Have you ever wished you could know the future? Even though no one can know exactly what’s going to happen before it does, that doesn’t stop people from making guesses—or predictions—about what they think might happen.
- We hear lots of different kinds of predictions. Can you think of a few? (Possible answers: Sports games, elections or other public events, weather.)
- Have you ever heard a prediction, or guess about the future, that surprised you when it came true? (Give the students a few minutes to share. You may want to provide an example of your own.)
There are lots of different kinds of predictions, and some are more reliable than others. Scientists are very good at predicting certain events like eclipses, comets, and meteor showers. On the other hand, people who claim to know who will win a particular game or race are usually just guessing.
One of the most common kinds of predictions is the ever-present weather update! Meteorologists do their best using computers and satellites in space to try to figure out whether it will be hot or cold, rainy or sunny, windy or calm. Of course, they don’t always get it right—and things can change rapidly and unexpectedly.
Play this video for the students [1:56].
Why It’s Hard to Forecast the Weather | National Geographic
- According to the reporter on the video, weather predictions have a higher rate of accuracy than other professions that forecast the future—but there is always the element of error. He mentioned the “chaos theory.” Can anyone explain what the chaos theory is? (Allow brief discussion. Students may be able to answer from the information given on the video or may remember a reference to chaos theory from the movie Jurassic Park.)
According the video, “chaos theory” means that at some point there is a limit to how far out you can predict things because a random fluctuation somewhere can lead to big changes which get bigger and bigger as you get farther out in time. Almost like knocking down a domino—one random thing can start a chain reaction which will change the outcome. That means that what might be easier to predict about tomorrow will be almost impossible to predict about next year.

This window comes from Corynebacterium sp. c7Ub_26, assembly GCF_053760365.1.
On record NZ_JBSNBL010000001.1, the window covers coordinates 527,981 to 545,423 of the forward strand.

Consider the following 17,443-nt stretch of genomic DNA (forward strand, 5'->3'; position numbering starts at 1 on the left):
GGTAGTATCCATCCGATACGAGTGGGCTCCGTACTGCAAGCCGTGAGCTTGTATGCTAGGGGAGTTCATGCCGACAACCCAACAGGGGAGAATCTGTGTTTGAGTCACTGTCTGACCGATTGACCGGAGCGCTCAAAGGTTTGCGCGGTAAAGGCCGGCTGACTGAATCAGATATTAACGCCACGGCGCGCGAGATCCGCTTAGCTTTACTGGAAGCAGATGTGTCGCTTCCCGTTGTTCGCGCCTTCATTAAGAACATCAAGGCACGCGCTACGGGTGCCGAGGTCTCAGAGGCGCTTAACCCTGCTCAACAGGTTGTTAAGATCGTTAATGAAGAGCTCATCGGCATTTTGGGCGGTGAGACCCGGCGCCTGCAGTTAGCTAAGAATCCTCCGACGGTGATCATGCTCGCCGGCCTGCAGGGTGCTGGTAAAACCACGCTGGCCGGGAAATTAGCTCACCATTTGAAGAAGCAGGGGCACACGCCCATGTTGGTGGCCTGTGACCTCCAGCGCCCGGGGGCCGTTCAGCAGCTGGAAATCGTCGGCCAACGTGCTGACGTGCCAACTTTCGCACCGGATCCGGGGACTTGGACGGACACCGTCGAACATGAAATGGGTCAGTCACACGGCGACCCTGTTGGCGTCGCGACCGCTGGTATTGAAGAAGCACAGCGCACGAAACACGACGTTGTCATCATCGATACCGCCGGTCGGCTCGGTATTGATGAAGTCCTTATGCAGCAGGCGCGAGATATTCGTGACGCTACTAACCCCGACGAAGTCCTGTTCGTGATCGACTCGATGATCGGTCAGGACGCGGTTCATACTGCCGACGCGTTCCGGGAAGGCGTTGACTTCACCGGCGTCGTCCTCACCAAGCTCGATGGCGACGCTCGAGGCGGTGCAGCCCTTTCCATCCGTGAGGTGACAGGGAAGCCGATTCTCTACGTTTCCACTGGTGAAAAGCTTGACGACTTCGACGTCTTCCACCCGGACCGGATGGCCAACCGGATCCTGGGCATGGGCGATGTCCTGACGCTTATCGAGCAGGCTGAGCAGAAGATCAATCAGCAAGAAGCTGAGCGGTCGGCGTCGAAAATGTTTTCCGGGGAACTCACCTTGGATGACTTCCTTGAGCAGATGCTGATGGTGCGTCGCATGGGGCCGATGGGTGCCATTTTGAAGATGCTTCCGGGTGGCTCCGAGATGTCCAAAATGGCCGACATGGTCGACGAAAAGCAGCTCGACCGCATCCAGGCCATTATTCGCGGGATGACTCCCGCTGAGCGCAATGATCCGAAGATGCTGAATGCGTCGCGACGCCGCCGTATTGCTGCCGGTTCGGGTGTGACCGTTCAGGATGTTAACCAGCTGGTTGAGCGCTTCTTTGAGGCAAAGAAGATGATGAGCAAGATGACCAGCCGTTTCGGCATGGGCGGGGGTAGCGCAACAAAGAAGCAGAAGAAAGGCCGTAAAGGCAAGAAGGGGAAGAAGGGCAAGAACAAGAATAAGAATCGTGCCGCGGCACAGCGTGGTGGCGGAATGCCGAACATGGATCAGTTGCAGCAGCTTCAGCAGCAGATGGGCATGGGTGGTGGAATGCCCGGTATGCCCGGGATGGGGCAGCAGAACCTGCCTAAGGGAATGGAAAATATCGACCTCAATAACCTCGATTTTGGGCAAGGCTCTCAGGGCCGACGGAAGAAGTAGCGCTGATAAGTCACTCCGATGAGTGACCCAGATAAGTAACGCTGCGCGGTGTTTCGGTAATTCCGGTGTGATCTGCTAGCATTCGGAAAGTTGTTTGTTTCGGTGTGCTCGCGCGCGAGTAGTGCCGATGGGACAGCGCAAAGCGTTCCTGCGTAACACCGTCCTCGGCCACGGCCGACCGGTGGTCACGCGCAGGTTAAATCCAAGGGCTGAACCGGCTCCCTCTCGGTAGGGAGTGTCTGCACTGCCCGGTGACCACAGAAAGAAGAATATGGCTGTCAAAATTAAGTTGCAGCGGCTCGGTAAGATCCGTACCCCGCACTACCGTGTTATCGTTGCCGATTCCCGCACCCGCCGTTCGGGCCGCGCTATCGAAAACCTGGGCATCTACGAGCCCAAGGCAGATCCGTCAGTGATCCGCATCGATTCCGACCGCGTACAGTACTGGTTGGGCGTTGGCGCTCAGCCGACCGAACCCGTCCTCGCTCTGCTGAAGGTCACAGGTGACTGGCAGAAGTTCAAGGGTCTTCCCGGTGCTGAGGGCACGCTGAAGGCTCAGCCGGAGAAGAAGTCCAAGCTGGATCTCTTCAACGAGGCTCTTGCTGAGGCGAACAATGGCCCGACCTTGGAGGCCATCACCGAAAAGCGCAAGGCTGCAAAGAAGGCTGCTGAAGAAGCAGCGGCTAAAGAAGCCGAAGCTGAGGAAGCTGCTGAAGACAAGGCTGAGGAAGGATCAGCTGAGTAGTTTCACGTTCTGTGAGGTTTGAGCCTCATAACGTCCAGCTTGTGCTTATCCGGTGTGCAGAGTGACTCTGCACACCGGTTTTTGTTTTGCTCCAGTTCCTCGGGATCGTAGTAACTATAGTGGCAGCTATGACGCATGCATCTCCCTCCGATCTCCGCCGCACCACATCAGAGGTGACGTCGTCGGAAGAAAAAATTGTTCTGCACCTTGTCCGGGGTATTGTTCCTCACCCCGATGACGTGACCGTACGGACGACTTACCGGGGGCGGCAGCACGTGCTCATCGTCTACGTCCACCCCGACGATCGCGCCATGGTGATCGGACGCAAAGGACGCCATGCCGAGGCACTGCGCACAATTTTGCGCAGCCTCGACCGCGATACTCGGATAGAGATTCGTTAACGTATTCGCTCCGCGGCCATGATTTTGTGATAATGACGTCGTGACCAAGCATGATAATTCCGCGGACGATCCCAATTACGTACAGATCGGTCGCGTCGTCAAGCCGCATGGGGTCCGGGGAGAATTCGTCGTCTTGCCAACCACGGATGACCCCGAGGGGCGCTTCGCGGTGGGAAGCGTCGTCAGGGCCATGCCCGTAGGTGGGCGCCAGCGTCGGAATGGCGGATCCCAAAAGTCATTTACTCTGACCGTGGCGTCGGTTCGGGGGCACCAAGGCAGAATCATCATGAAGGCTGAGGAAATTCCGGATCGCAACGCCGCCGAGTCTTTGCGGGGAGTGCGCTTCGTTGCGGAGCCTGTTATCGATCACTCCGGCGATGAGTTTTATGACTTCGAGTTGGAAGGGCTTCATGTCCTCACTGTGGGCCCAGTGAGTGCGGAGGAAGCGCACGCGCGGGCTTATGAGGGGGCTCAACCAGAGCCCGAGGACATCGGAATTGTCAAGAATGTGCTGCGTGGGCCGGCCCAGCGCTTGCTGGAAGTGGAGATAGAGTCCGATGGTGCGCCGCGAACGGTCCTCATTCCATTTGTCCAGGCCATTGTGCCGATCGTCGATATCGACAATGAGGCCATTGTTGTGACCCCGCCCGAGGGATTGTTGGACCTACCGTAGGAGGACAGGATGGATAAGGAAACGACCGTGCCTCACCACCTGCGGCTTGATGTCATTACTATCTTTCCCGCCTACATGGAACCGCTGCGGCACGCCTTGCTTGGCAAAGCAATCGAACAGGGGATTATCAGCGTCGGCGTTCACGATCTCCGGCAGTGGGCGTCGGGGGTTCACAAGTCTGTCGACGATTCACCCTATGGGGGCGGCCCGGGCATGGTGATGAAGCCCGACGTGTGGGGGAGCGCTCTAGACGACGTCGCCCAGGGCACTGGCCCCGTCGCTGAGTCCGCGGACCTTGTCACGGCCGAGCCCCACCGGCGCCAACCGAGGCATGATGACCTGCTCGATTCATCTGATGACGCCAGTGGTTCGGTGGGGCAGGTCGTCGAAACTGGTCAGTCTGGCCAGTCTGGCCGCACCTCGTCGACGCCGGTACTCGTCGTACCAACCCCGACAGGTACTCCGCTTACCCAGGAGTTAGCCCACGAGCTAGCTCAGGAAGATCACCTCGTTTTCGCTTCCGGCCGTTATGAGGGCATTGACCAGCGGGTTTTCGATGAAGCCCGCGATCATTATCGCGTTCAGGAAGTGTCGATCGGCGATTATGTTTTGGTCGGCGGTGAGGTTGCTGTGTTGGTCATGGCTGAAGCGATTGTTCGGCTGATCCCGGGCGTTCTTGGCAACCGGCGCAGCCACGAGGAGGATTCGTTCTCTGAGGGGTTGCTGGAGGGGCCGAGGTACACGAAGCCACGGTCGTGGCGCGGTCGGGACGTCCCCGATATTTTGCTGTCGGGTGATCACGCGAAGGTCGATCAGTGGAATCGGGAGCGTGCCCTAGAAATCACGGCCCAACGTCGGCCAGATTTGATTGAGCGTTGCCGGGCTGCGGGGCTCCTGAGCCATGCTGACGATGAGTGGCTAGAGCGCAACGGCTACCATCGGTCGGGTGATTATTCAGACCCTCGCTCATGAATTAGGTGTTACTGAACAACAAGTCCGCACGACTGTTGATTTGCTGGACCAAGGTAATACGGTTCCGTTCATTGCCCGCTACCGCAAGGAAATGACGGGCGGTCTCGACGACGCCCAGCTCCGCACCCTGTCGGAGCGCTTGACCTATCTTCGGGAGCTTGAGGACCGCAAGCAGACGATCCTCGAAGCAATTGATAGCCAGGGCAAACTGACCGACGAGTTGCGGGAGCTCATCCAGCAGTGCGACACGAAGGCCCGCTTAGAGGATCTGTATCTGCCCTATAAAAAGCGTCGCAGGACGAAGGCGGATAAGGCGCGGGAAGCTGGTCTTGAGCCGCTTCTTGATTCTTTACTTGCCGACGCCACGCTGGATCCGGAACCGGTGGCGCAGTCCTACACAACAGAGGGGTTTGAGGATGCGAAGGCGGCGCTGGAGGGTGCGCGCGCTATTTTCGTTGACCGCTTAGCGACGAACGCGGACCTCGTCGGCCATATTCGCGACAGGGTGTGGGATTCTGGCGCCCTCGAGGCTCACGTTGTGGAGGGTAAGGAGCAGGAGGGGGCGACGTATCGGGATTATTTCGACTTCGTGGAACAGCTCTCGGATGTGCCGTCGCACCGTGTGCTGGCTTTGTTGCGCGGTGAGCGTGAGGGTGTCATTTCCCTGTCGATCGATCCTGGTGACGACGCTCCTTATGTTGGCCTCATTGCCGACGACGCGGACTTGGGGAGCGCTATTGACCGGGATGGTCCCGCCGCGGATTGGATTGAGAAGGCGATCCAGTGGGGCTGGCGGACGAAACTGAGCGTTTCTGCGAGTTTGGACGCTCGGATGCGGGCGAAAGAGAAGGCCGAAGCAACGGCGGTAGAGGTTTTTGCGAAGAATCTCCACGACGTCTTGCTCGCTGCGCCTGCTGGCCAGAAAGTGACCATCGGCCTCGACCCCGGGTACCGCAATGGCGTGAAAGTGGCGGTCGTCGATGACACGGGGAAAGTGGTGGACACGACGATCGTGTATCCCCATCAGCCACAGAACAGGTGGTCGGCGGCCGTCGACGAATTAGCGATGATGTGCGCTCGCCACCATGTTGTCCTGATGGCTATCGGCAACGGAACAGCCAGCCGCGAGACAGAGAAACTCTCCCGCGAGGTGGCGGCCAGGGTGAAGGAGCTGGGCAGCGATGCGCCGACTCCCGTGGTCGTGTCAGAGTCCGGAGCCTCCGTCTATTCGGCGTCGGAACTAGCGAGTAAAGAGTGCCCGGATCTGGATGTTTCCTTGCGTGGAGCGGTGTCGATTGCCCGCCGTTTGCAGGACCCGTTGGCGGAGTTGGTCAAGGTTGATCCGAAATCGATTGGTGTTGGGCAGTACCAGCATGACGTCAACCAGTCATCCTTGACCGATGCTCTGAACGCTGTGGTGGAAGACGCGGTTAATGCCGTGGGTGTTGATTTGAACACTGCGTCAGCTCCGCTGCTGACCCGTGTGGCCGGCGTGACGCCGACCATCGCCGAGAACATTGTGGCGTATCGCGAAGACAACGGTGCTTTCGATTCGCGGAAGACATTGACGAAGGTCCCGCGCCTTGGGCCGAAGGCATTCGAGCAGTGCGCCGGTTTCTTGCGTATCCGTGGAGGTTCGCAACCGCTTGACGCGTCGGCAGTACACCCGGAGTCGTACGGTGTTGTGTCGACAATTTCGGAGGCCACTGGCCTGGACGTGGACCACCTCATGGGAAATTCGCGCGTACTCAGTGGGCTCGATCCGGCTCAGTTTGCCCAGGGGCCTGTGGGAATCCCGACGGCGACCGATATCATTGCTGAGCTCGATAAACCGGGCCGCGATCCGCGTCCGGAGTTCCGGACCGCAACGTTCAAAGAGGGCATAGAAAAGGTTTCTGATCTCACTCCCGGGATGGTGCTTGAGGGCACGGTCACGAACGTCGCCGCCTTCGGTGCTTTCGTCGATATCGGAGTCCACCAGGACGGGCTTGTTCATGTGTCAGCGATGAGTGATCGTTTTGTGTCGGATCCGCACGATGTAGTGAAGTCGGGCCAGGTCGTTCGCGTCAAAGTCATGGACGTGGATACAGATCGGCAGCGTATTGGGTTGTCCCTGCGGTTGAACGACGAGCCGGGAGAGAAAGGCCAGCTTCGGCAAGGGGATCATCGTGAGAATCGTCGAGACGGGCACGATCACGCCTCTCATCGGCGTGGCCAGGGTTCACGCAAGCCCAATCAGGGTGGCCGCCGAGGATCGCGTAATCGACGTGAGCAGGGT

Making accurate predictions is hard, even when it’s only a few days in advance. But there were many predictions about one event that were made many hundreds—even thousands—of years in advance. And they were exactly right! Let’s learn more.
Looking for Steps 2 & 3?
You can find Steps 2 and 3 in your teacher’s guide; your Step 4 appears below. To purchase a teacher's guide, please visit: Bible-in-Life or Echoes
- Promise Puzzle printed on cardstock (1 2-pg puzzle per student; puzzle template found here)
- Glue sticks
- Bibles or Bible apps on smartphones
Before the lesson, print a 2-page Promise Puzzle on cardstock for each student (template found here). You should print copies for each student, so that everyone has both the frame page (with Bible verses) and the shapes page (with references). Read through the lesson ahead of time to see how the craft goes together.
God’s Word through the prophets is full of promises about the Savior who would come to deliver His people. We can look back and see all the places where the coming of Jesus was predicted and described many hundreds of years before!
- What were some of the promises God made about Jesus? (Allow students to name whatever prophecies they recall.)
It’s easy for us to look back and see how all the pieces fit together. But it wasn’t so easy for the Jews in the time of Jesus, and it certainly wasn’t easy for the people who lived before Jesus came. They didn’t have all the pieces, so they didn’t necessarily know how it was all going to turn out. For the take-home part of our lesson, we’re going to “put together the pieces” of who Jesus was promised to be.
Give students the two-page puzzle handouts along with scissors and glue sticks. On one of these sheets, you have a star of David, a symbol used to signify the Jewish faith, with Bible verses written out around it. However, it’s blank on the inside. On the other sheet, you have pieces with Scripture references written on them. Cut out the pieces and match the references to individual verses to help you solve the puzzle.
Guide students through the activity as they find Bible verses and match the pieces to the frame. Younger students may need assistance finding references in their Bibles, so depending on the makeup of your class it may be a good idea to group the students into twos or threes.
As the students work, they will ultimately find that the pieces fit together to reveal a cross.
Because we have experienced Jesus, we have the whole picture: something that the Jews before Jesus could only see bits and pieces of. Aren’t you glad we know the end of the story? Take your project home and hang it up where it will remind you of God’s fulfilled promise to send a Savior.
Close in prayer.
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